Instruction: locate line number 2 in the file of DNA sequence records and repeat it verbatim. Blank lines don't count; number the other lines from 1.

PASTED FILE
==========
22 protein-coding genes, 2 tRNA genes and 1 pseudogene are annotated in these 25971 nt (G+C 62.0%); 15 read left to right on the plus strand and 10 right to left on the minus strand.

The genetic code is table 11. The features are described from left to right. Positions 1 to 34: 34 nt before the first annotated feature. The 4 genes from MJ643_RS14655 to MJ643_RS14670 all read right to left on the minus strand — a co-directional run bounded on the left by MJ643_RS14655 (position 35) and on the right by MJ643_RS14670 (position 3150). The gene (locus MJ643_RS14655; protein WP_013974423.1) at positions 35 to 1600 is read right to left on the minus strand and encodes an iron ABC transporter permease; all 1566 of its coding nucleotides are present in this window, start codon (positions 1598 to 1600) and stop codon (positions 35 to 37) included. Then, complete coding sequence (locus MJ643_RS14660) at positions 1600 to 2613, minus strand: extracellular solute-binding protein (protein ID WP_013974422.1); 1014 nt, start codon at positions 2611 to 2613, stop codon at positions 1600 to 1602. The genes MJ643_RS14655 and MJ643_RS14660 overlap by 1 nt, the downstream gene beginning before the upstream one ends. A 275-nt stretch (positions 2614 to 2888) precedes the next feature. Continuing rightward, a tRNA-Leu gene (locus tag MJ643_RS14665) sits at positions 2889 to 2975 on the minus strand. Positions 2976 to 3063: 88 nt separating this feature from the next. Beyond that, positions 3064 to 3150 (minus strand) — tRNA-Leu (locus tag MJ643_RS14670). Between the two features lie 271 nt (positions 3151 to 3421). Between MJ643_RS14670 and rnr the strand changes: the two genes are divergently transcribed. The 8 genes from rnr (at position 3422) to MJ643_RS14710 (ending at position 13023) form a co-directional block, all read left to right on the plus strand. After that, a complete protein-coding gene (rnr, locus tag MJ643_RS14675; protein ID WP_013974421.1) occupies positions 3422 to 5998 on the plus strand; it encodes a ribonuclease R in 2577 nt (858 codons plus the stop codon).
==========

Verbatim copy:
The genetic code is table 11. The features are described from left to right. Positions 1 to 34: 34 nt before the first annotated feature. The 4 genes from MJ643_RS14655 to MJ643_RS14670 all read right to left on the minus strand — a co-directional run bounded on the left by MJ643_RS14655 (position 35) and on the right by MJ643_RS14670 (position 3150). The gene (locus MJ643_RS14655; protein WP_013974423.1) at positions 35 to 1600 is read right to left on the minus strand and encodes an iron ABC transporter permease; all 1566 of its coding nucleotides are present in this window, start codon (positions 1598 to 1600) and stop codon (positions 35 to 37) included. Then, complete coding sequence (locus MJ643_RS14660) at positions 1600 to 2613, minus strand: extracellular solute-binding protein (protein ID WP_013974422.1); 1014 nt, start codon at positions 2611 to 2613, stop codon at positions 1600 to 1602. The genes MJ643_RS14655 and MJ643_RS14660 overlap by 1 nt, the downstream gene beginning before the upstream one ends. A 275-nt stretch (positions 2614 to 2888) precedes the next feature. Continuing rightward, a tRNA-Leu gene (locus tag MJ643_RS14665) sits at positions 2889 to 2975 on the minus strand. Positions 2976 to 3063: 88 nt separating this feature from the next. Beyond that, positions 3064 to 3150 (minus strand) — tRNA-Leu (locus tag MJ643_RS14670). Between the two features lie 271 nt (positions 3151 to 3421). Between MJ643_RS14670 and rnr the strand changes: the two genes are divergently transcribed. The 8 genes from rnr (at position 3422) to MJ643_RS14710 (ending at position 13023) form a co-directional block, all read left to right on the plus strand. After that, a complete protein-coding gene (rnr, locus tag MJ643_RS14675; protein ID WP_013974421.1) occupies positions 3422 to 5998 on the plus strand; it encodes a ribonuclease R in 2577 nt (858 codons plus the stop codon).